20 UAC at Daily
And the UDC Challenge
EDITOR'S NOTE: In keeping with the Daily's long tradition
of fair and objective reporting, we are printing this ridiculously
biased trash which was passed recently by the UAC Executive
T HE VANDALS
.. Harry Englehart
Red's Cigars Won't Work
Nearly 36,000 Red Auerbach lovers will pile into Boston's Fenway
Park today to witness the first game of the 1967 World Series in the
hope that their now-beloved Red Sox can muscle their way past the
St. Louis Cardinals.
Whether or not Red Sox manager Dick Williams has captured
the. hearts of the Boston rabble as Auerbach did in guiding the Celtics
to ten NBA championships remains to be seen. Williams may be
lighting victory cigars but only some of the fans can see him in his
dugout hideaway. And whoever heard of being sure of victory with
only four minutes to play in a baseball game?
If the Cardinals are lucky enough to have anyone .seated in Bos-
ton's minute stadium, that one person would undoubtedly be August
Busch, the owner and warlord of St. Louis.
Your guess is as good as mine. Probably a few bottles of beer
and a copy of the Cardinal battle plan for the Series written in
Spanish code by Orlando Cepeda for the benefit of such grand
old Spaniards as... Carl Yastrzemski?
And of course just for the pleasure of Mr. Busch, the Red Sox
publicity agents have decided to let the Cardinals play in Fenway.-
The high-spirited Red Birds will be trying to prove to many a Bos-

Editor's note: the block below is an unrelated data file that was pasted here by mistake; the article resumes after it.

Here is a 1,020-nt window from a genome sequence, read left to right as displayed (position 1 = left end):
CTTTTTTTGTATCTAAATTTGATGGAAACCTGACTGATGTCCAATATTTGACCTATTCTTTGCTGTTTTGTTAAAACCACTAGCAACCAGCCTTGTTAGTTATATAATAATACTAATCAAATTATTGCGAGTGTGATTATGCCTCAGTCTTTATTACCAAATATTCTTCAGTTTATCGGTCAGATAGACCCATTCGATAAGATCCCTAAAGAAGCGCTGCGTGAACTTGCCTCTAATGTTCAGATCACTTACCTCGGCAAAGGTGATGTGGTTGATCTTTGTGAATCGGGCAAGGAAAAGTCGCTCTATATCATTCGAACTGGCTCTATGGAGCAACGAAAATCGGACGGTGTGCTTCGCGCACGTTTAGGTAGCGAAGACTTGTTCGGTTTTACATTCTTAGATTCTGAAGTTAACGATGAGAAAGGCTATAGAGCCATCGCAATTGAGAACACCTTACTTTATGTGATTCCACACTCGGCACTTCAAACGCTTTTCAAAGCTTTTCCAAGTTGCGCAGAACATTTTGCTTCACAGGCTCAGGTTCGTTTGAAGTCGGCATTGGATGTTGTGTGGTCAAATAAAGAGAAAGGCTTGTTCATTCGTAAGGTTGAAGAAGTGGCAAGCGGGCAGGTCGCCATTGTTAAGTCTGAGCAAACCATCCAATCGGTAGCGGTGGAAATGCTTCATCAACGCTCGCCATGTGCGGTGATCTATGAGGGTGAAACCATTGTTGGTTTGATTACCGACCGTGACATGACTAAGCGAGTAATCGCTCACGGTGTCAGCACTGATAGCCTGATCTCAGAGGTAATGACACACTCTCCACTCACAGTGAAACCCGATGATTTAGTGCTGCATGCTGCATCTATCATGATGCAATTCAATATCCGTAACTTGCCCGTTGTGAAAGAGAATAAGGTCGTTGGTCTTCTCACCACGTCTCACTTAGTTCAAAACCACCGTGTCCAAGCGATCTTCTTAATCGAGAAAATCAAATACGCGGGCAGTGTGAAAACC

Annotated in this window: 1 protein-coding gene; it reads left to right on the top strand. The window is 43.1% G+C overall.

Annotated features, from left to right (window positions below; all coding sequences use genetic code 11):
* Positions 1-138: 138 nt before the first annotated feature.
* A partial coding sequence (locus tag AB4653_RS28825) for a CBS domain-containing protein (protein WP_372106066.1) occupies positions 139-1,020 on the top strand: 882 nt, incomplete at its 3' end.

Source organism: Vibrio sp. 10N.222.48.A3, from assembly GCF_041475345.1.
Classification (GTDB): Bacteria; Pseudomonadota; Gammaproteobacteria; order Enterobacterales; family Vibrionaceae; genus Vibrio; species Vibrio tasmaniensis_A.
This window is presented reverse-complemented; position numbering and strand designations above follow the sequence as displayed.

tonian that Eastern baseball ranks with Eastern football and chances
are the chances are pretty good for the Cards.
In the immortal words of Mr. Michelob . .. er . .. Busch:
"Oh, how mah boys is gonna love dat lef' field' wall."
And love it they will. Curt Flood, Mike Shannon and Julian Javier
all have the range to make left fielder Yastrzemski a rather busy Red
Sox. And then there is Cepeda. He could knock that ancient wall over
'f he tried hard enough.
And that only takes care of the right-handed batters. To
swing on the other side of the plate the Red Birds have a few
rather talented individuals including Lou Brock, Tim McCarver,
and Roger Maris.
Let's face it, El Birdos are used to hitting pop flies in Busch
Memorial Stadium that are out of Fenway Park. When El Red Sox
go to deep center in St. Louis they'll know they are in deep center.
As far as hitting is concerned, though, the Red Sox will be able
to match the Cards. Yastrzemski, George Scott, Rico Petrocelli, Mike
Andrews and Jerry Adair are formidable hitters and will not be easy
pickings for the Cardinal pitchers.
The point is, however, that the Sox don't usually score unless,
Yastrzemski comes to the plate with men on base and even a triple
crown winner can't hit the ball everytime.
If the hitting is somewhat even, then the answer to this
year's Series lies in the question of whether or not the Red Sox'
pitching staff can put a stop to the assault on the Fenway walls.
The Sox have Jim Lonborg, who posted 22 victories this season,
and then they have Jim Lonborg. If the Red Birds lose a game, it
will happen with him on the mound.
Jose Santiago has looked sharp recently and could win the
opener. But for that to happen, Boston's muscle 'will have to get to
El Birdos ace pitcher Bob Gibson before he can wear them out with
'his blazing fast ball.
Backing up Gibson are veterans Al Jackson, Larry (No-runs-for-
LA) Jaster, and Nelson Briles along with impressive rookie Dick
Hughes. El Birdos definitely have El Sox outclassed from the mound.
It looks like it may be a tough Series for the Red Sox. Manager
Dick Williams will need more than Red Auerbach's victory cigar and
political help from the Kennedys. In Fenway Park, Williams should ;
feel right at home watching balls ricochet off the left field wall, even
if they are from Cardinal bats. But when he gets to Mr. Busch's'
ranch down in Memorial Stadium, those wall-balls are just going to